Micro House - affordable Key Worker housing in downtown Charleston
Our second micro house design is now nearing completion. We found a plot noted as an "X" zone on the flood map, high ground just off Line Street. We have spoken with the Elliotborough neighborhood committee and happily also gained their backing for the build. Explain a good idea in clear terms, listen to the neighborhood's thoughts and concerns and the outcome is generally positive. Next is to speak with Charleston City Zoning as we will need approval for our parking plans and a small variance from the regulations.
The site is part of a larger plot in Elliotborough that also includes a historic renovation (64 Ashe St). The two homes must work together in visual harmony. No structural demolition will be necessary so there is no need to formally apply for BAR approval (Board of Architectural Review). Building designs will still need city review and engineering approval but that's what we do on a daily basis so will be simply another step along the way.
We looked at a single story design but the site is just too small even for the phrase "Micro House." We looked at stacking two single story designs to make something that looked like two story but City Zoning does not allow for such a duplex on this plot. So we went for a Charleston single home design with two bedrooms and one bathroom that includes high vaulted ceilings, private parking, its own kitchen, dining and living areas, a small private yard and importantly for Charleston, a two story efficient piazza to add needed outside living.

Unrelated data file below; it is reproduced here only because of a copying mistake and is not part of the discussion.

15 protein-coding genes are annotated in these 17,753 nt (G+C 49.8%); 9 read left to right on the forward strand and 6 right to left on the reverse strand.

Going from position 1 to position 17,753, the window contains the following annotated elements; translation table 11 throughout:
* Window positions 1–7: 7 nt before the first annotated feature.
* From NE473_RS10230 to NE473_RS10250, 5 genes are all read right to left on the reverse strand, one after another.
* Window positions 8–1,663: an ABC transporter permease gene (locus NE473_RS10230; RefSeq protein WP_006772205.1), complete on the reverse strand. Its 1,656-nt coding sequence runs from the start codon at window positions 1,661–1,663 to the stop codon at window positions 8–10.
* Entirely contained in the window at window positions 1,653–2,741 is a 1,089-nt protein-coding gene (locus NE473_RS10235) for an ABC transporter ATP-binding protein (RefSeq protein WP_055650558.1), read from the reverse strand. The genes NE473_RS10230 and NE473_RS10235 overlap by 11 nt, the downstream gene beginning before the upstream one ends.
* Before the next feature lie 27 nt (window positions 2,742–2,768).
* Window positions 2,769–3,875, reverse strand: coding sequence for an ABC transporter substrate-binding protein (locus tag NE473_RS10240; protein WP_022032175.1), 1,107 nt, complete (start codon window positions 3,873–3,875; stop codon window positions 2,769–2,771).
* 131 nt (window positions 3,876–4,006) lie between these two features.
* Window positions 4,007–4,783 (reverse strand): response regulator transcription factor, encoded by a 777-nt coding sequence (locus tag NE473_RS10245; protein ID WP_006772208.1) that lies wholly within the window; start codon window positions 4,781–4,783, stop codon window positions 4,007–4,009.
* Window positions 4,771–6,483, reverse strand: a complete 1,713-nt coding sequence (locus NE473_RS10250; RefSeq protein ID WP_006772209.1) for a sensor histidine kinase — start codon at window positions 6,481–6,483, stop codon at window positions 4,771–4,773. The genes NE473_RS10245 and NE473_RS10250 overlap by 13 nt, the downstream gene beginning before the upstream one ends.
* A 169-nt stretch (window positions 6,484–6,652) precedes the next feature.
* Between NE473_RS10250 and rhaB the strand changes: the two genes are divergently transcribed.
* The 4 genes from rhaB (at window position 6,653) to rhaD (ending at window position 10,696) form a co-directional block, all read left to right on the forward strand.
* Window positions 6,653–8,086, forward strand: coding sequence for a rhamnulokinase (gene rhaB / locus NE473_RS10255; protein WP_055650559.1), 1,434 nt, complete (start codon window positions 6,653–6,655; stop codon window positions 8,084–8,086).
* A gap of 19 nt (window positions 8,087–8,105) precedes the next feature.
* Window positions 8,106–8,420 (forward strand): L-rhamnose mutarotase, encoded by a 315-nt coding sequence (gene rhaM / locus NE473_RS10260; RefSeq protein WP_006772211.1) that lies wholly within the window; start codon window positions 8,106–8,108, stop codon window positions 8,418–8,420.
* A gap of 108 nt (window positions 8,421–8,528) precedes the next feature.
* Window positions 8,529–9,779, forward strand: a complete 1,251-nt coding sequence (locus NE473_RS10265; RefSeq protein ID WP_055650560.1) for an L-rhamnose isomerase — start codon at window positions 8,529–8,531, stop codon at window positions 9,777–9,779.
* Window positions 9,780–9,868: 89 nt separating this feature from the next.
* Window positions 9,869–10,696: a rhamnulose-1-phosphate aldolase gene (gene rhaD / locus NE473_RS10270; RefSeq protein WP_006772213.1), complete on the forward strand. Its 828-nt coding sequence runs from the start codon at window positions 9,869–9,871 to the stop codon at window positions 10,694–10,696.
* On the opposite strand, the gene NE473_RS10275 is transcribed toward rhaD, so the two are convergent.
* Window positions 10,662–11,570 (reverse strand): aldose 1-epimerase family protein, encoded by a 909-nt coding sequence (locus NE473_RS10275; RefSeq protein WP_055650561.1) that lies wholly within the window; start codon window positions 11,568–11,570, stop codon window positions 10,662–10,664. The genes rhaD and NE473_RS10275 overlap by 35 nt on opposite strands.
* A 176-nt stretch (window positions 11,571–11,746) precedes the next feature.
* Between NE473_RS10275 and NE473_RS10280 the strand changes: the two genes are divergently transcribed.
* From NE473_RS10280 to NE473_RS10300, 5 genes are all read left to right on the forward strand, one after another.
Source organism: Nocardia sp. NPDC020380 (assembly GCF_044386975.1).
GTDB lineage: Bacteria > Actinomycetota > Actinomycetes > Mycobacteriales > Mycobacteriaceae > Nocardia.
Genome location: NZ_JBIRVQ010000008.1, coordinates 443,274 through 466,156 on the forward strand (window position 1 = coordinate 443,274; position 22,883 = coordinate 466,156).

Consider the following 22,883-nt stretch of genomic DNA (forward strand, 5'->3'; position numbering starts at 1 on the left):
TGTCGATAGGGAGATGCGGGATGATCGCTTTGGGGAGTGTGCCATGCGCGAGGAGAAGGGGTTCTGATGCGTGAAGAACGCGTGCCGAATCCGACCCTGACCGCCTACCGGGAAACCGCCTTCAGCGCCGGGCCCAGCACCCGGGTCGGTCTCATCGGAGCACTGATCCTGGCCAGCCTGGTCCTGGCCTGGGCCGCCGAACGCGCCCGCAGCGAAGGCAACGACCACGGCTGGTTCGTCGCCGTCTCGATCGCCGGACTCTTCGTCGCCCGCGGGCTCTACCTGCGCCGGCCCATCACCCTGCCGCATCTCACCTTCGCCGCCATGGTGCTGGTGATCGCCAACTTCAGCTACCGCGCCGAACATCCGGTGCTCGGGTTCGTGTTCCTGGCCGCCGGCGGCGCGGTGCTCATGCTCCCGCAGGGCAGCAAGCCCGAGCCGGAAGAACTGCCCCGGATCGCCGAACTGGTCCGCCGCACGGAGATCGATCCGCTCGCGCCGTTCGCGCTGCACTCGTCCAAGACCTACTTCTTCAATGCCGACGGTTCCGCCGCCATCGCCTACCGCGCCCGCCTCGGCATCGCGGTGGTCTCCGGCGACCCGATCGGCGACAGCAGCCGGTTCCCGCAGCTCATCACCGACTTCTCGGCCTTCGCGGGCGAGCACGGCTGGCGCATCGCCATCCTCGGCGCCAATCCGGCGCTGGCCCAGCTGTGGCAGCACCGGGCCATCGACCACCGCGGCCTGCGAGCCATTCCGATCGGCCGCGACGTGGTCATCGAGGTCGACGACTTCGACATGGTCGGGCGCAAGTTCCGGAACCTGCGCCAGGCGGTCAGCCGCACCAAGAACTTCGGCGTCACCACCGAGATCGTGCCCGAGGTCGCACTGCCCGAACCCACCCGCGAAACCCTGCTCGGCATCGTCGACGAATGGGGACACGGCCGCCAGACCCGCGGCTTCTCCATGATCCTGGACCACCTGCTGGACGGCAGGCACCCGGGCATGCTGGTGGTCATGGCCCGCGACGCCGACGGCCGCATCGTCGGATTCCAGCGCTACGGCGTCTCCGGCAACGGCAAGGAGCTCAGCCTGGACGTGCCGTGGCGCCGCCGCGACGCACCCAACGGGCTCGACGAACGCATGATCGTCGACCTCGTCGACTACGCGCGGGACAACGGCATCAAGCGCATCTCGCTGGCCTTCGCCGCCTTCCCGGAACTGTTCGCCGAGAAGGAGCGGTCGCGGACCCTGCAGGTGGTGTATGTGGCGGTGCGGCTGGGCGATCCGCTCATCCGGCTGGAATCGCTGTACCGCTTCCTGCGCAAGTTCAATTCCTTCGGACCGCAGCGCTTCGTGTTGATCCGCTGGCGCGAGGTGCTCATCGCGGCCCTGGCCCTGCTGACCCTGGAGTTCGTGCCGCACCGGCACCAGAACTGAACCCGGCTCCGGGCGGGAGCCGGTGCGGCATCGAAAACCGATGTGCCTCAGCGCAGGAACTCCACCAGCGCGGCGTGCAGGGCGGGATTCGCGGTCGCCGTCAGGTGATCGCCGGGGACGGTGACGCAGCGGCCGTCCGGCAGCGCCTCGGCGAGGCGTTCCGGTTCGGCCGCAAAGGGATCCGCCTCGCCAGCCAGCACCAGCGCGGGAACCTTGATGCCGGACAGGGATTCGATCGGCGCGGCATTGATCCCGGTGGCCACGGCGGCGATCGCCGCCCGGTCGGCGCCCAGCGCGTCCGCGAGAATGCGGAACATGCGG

Have a look at the architectural rendering on the header of this blog, micro house is concepted on the right hand side. Not unlike so many historic carriage houses and sufficient for a young married couple, key city staff who want to live downtown or a single parent with two children. The design was sketched out by Danielle Gilbert and completed by our in-house architect, John Williams. We think a build cost of around $90K meaning we can rent it at about $1000/1200 per month. Not bad for a single home in downtown Charleston, south of the Crosstown and within easy walking distance from the city center. By comparison, student rates in this area are approximately $900 per bedroom making this some 35% under market rate yet still producing a good return.
The question is: "Will the public go for this alternative lifestyle?" What are your thoughts?
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